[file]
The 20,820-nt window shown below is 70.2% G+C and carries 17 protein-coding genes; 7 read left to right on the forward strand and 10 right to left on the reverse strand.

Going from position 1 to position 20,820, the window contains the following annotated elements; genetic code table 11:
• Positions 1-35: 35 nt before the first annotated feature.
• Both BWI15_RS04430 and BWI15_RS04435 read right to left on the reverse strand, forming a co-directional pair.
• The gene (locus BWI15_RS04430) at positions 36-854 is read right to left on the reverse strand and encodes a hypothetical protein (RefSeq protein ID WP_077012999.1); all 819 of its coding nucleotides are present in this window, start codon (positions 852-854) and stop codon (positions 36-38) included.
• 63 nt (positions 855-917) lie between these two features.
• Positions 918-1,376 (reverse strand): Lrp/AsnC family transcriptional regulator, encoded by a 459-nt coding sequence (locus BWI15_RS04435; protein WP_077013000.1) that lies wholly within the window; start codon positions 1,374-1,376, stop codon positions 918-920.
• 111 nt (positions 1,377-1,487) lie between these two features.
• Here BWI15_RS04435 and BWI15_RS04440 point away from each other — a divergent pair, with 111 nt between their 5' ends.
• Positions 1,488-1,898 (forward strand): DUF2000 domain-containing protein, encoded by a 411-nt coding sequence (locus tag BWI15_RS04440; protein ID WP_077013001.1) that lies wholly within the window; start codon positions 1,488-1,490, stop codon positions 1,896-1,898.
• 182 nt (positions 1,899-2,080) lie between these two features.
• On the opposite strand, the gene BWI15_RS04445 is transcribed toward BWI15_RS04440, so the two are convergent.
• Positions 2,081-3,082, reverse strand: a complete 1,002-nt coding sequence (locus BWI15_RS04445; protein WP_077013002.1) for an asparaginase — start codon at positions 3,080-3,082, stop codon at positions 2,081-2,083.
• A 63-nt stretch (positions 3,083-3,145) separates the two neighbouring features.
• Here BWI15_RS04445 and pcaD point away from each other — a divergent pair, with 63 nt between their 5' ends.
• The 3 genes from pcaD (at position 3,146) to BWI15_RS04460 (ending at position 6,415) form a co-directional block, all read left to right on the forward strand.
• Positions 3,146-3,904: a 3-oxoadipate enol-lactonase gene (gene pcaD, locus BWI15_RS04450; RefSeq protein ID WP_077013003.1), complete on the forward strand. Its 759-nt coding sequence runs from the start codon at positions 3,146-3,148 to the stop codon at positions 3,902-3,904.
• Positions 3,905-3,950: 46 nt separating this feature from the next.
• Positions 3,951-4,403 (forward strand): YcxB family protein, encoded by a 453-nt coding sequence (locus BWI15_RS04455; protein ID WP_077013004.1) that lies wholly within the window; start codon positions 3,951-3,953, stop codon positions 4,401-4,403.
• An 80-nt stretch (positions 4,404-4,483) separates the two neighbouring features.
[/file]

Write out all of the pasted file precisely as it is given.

The 20,820-nt window shown below is 70.2% G+C and carries 17 protein-coding genes; 7 read left to right on the forward strand and 10 right to left on the reverse strand.

Going from position 1 to position 20,820, the window contains the following annotated elements; genetic code table 11:
• Positions 1-35: 35 nt before the first annotated feature.
• Both BWI15_RS04430 and BWI15_RS04435 read right to left on the reverse strand, forming a co-directional pair.
• The gene (locus BWI15_RS04430) at positions 36-854 is read right to left on the reverse strand and encodes a hypothetical protein (RefSeq protein ID WP_077012999.1); all 819 of its coding nucleotides are present in this window, start codon (positions 852-854) and stop codon (positions 36-38) included.
• 63 nt (positions 855-917) lie between these two features.
• Positions 918-1,376 (reverse strand): Lrp/AsnC family transcriptional regulator, encoded by a 459-nt coding sequence (locus BWI15_RS04435; protein WP_077013000.1) that lies wholly within the window; start codon positions 1,374-1,376, stop codon positions 918-920.
• 111 nt (positions 1,377-1,487) lie between these two features.
• Here BWI15_RS04435 and BWI15_RS04440 point away from each other — a divergent pair, with 111 nt between their 5' ends.
• Positions 1,488-1,898 (forward strand): DUF2000 domain-containing protein, encoded by a 411-nt coding sequence (locus tag BWI15_RS04440; protein ID WP_077013001.1) that lies wholly within the window; start codon positions 1,488-1,490, stop codon positions 1,896-1,898.
• 182 nt (positions 1,899-2,080) lie between these two features.
• On the opposite strand, the gene BWI15_RS04445 is transcribed toward BWI15_RS04440, so the two are convergent.
• Positions 2,081-3,082, reverse strand: a complete 1,002-nt coding sequence (locus BWI15_RS04445; protein WP_077013002.1) for an asparaginase — start codon at positions 3,080-3,082, stop codon at positions 2,081-2,083.
• A 63-nt stretch (positions 3,083-3,145) separates the two neighbouring features.
• Here BWI15_RS04445 and pcaD point away from each other — a divergent pair, with 63 nt between their 5' ends.
• The 3 genes from pcaD (at position 3,146) to BWI15_RS04460 (ending at position 6,415) form a co-directional block, all read left to right on the forward strand.
• Positions 3,146-3,904: a 3-oxoadipate enol-lactonase gene (gene pcaD, locus BWI15_RS04450; RefSeq protein ID WP_077013003.1), complete on the forward strand. Its 759-nt coding sequence runs from the start codon at positions 3,146-3,148 to the stop codon at positions 3,902-3,904.
• Positions 3,905-3,950: 46 nt separating this feature from the next.
• Positions 3,951-4,403 (forward strand): YcxB family protein, encoded by a 453-nt coding sequence (locus BWI15_RS04455; protein ID WP_077013004.1) that lies wholly within the window; start codon positions 3,951-3,953, stop codon positions 4,401-4,403.
• An 80-nt stretch (positions 4,404-4,483) separates the two neighbouring features.